Having worked with the Cronulla Sharks and South Sydney Rabbitohs, he has a deep understanding of the requirements to succeed at a high level of sport and is committed to providing you with the expertise to help you get back to doing what you love.

Alan Robinson

Lead Sports Physiotherapist


  • Bachelors of Applied Science (Physiotherapy)
  • Masters of Sports Physiotherapy

Alan is a titled APA Sports & Exercise Physiotherapist who has spent his whole career living and breathing sports rehabilitation.

His career as a physiotherapist has seen him work with the NSW Waratahs and the Sydney Blue Sox, managing injuries that range from the acute-stage to end-stage rehabilitation. His philosophy aims to address long term athletic development and bring high-performance rehabilitation to athletes.

His work has been in close proximity to rehabilitation coaches, strength & power coaches, head coaches and high-performance managers, making him an asset on your journey to rehabilitation and back to full health.

Tom Longworth

Sports Doctor


  • Bachelors of Medicine
  • Post Graduate Diploma of Sport & Exercise Medicine

Dr Tom Longworth became a registrar of the Australasian College of Sports and Exercise Physicians in 2016 and is currently in his 3rd year of specialist training. He completed his medical degree with the University of Newcastle in 2010 and has had 5 years of experience in Emergency and intensive care medicine across Australia since graduating.

He has a wide variety of experience working with elite sports people, currently assistant medical officer at The Sydney Roosters Rugby League Club, team doctor for the Sydney FC Youth League and Head Doctor of the World Champion Jillaroos (Australian Women’s Rugby League Team). Other sports coverage includes the Sydney 7s rugby union, Australian school boy rugby union, Bledisloe Cup and National Rowing regattas as well as voluntary work abroad with the Surfing Doctors’ Association.

Dr Longworth has recently completed his postgraduate diploma in Sports and Exercise Medicine through the University of Bath (UK). He has published research relating to stem cell treatment for knee osteoarthritis and is currently investigating concussion incidence in the NRL, as well as conducting a trial on shin splint management.

Tom currently sees our athletes out of his home base at Eastern Suburbs Sports Medicine Centre.

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We’ll use your email address to send you our information before the call. We also respect your privacy like it’s our own. We will never sell, distribute or divulge your information to anyone, ever.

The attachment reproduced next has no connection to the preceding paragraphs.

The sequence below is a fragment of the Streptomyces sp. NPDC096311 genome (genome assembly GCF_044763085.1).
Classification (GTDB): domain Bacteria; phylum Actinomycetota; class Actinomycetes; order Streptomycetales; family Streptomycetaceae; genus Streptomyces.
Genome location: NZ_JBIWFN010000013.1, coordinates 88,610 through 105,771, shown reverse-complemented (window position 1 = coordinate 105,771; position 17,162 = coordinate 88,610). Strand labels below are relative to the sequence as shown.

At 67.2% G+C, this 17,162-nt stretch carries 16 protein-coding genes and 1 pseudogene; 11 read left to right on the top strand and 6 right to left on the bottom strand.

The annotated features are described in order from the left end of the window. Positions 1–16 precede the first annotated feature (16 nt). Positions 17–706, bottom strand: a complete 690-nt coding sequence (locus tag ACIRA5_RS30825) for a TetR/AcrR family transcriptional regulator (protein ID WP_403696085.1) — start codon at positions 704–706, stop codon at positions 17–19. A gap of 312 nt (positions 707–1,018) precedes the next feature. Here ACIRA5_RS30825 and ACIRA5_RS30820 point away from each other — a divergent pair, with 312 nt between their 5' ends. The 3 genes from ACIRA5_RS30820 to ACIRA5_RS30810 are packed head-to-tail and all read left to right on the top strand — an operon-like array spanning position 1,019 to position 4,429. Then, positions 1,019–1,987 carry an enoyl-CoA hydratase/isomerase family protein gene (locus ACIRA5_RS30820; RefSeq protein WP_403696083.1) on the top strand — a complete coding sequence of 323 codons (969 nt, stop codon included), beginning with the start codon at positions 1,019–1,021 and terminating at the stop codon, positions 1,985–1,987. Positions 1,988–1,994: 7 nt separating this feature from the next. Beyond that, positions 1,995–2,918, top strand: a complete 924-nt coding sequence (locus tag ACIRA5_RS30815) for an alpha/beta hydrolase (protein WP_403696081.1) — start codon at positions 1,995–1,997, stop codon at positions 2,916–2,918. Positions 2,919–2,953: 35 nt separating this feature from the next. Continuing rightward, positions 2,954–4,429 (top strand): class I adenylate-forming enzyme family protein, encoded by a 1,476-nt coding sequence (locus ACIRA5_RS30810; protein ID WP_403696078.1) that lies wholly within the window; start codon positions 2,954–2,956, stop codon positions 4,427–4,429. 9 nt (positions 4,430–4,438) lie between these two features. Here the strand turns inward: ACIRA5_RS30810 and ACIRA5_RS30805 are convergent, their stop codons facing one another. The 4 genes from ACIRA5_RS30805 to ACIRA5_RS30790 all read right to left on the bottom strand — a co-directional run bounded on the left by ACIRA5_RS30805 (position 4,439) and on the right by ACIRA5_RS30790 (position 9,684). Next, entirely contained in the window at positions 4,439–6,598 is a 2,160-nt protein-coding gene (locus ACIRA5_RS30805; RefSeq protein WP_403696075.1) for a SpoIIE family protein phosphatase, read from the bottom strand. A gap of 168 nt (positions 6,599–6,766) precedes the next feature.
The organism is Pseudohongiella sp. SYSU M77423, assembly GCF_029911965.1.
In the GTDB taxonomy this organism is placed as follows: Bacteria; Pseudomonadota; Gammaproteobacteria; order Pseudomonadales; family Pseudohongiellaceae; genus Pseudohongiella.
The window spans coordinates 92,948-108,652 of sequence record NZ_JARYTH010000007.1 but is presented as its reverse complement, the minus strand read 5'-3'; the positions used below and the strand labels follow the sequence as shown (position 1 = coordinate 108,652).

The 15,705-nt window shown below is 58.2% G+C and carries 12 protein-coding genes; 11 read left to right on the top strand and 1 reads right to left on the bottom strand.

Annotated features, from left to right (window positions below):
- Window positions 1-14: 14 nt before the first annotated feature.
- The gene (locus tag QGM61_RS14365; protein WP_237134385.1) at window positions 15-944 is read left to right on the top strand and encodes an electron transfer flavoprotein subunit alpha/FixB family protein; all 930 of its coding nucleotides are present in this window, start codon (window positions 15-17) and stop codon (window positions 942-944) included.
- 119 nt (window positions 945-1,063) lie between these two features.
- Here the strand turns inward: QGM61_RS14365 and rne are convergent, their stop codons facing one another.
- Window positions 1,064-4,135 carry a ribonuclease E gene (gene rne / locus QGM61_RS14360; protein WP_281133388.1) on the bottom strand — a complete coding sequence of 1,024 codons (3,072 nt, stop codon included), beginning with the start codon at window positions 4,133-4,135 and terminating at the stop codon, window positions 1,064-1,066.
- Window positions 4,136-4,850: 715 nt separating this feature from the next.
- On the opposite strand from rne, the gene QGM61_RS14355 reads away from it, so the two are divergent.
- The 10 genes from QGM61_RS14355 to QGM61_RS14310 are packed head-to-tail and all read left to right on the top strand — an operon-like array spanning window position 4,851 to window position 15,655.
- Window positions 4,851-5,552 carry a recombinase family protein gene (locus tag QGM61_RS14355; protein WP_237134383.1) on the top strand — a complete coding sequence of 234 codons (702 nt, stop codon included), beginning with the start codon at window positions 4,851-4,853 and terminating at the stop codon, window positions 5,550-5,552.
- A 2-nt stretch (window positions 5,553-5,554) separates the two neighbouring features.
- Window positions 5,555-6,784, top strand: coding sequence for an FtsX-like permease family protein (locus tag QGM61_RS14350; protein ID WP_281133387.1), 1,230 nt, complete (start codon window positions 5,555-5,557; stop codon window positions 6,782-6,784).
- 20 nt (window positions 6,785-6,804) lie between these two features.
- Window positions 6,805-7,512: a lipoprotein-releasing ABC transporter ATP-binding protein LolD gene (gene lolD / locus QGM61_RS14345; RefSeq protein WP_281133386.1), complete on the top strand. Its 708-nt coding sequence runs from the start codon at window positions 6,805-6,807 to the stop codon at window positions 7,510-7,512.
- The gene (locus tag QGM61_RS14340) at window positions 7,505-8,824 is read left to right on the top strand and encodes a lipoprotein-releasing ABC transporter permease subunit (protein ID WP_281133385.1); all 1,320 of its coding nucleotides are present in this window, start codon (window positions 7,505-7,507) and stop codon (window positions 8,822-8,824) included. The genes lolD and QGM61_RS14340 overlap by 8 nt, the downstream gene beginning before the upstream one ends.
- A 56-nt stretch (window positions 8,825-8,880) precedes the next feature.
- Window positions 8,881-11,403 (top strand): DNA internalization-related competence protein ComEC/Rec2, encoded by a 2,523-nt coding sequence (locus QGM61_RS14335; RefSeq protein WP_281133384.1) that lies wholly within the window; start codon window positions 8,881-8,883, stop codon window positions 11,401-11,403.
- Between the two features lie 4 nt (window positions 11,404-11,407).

Lachlan Wilmot



  • Bachelors of Exercise and Sport Science
  • Honors in Rate of Force Development in Team Sport Athletes

Lachlan began his professional sports coaching career as the second ever employee at the GWS Giants in 2010-11 season prior to entering the AFL in 2012. Over 7 seasons, Lachlan grew a team of talented young men into back-to-back preliminary finals contenders. As the head of strength and power, his role was to turn teenagers into physically dominant men, developing their strength, power, speed and most importantly, their resistance to injury.

In 2018, Lachlan’s success afforded him the opportunity to shift codes, having been offered the role of High Performance Manager for the NRL’s Parramatta Eels.

In as little as one rebuild season, he had taken the wooden spooners of 2018 to the finals in 2019, where they inflicted the greatest defeat of the Brisbane Broncos in NRL history. By 2019, it was time for Lachlan to go ‘all-in’ on his other baby, Athletes Authority.

Now, Lachlan leads the performance program, designing the programs for all the athletes here. He works closely with the sports medicine team, just like he did in pro sport, to help athletes achieve more and reach new heights with their athletic careers.

Karl Goodman


Karl began his career in coaching as a Personal Trainer back in 2007. After competing for NSW as a Baseballer, and then competing at an elite standard as a cyclist throughout university,  Karl received the opportunity to work with Gordon Rugby in the Shute Shield competition. From there, he found a way to marry his passion in sports and competition with coaching; selling his investment property to start Athletes Authority in early 2016.

Starting from humble beginnings, the facility vision was taken to another level when Lachlan and Karl partnered up in 2017 and Athletes Authority was incorporated. It was no longer just a gym training athletes; Athletes Authority was committed to becoming a brand athletes worldwide could rely on for quality coaching, advice and service.